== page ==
Further destruction of our natural environment
Banned horse trainers who pretend that beach training is a miracle. Zero real plans to protect environmental and cultural values. Expert evidence that hard beach and sand dune training sends racehorses to their early graves.
The underlying reality that a conservation reserve belongs to nature and quiet recreation, not the gambling industry.
Yet despite this, Warrnambool Racing Club intends to push on with its land grab in Belfast Coastal Reserve.
WRC already has the sole use of a vast piece of valuable public land in Warrnambool, acres and acres of which are hardly ever used.
Build your own sand dunes there if you must.
Or hand some back to the many local recreation groups looking for space.
Our Wild Coast in Belfast Coastal Reserve will only become more important as the years go by.
Important as Warrnambool's largest refuge for native plants and animals and as a wild place to experience nature through walking, surfing, fishing and the like.
Turning it into a horse training track will just continue the steady destruction of our already depleted natural environment.
Bruce Campbell, Warrnambool
Treated as 'second-best'
When on March 3, my husband tried to submit his intention to take a stall at the Port Fairy Farmers Market for Saturday March 6, he was told that the market this weekend is run by the community house - despite the first and third Saturday of every month being allocated to the farmers market.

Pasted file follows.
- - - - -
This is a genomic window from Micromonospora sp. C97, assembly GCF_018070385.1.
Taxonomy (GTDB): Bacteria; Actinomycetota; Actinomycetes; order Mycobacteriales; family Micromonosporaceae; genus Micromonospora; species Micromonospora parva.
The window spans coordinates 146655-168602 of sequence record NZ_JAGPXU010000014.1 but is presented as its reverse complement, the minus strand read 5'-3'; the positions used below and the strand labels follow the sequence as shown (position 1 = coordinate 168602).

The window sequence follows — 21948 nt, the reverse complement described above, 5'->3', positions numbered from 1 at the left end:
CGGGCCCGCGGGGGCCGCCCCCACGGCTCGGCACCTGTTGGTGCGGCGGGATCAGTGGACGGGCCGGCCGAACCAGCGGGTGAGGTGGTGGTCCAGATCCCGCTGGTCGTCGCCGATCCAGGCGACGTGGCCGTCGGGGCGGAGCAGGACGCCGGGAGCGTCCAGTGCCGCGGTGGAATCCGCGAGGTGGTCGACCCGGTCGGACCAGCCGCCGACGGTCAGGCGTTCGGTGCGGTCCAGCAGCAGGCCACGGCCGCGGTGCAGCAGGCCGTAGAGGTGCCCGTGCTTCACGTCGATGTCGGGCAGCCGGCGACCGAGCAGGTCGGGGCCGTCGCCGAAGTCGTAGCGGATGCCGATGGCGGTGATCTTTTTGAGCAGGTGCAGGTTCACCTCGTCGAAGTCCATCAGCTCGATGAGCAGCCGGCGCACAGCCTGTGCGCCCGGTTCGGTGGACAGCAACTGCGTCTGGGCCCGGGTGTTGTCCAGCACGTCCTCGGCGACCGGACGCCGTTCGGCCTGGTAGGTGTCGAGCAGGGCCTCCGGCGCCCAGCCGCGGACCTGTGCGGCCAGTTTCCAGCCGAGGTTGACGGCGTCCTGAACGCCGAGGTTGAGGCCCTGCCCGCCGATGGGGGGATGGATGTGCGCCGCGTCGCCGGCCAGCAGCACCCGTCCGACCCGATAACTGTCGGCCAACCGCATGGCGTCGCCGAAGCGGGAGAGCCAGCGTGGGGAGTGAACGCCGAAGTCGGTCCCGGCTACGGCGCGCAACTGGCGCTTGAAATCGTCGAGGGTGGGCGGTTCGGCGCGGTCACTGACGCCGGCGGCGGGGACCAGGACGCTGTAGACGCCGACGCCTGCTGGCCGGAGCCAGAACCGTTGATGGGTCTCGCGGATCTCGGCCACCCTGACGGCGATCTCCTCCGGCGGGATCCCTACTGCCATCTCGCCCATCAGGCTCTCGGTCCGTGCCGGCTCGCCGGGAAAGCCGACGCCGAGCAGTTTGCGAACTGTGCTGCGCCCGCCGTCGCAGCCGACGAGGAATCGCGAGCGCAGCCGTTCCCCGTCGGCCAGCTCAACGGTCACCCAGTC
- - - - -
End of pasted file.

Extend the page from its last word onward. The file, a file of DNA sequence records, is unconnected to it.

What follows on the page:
This is very disheartening as the local producers, selling fresh food, are finding themselves pushed aside by markets selling a mix-up of local and imported products, some with a long shelf-life that could be sold at a later date.
It is especially disconcerting when a new stallholder has fresh produce prepared for the market and finds out a couple of days prior, that his products will be wasted.
Why is the Farmers Market second-best to the community market?
Will the farmers get at least another weekend this month for the locally produced goods, as fairness would imply?
Tatiana Cimpoesu, Warrnambool
I had the opportunity to visit Macarthur for the opening of the Veterans' Retreat, visited for five days. Retreat - great/awesome. Town of Macarthur - not so.
We had spoken to the caretaker saying that a group of us was arriving on the Tuesday. No showers.
There was fresh water, then it was turned off, tap taken and disconnected; other vans arrived - not here for retreat opening - and left no showers or fresh water.
RV-friendly town, don't think so. So we spent our tourist dollars in Penshurst, great cafe/bakery and bought fuel. So yes, visit retreat but don't stay in Macarthur - not RV-friendly town at all.
Jenny Synnott, Sunbury
- The Standard prefers letters to be less than 250 words, preference is given to shorter contributions. Letters must include the author's name, address and contact phone number for verification purposes. Letters are published on our website standard.net.au and in print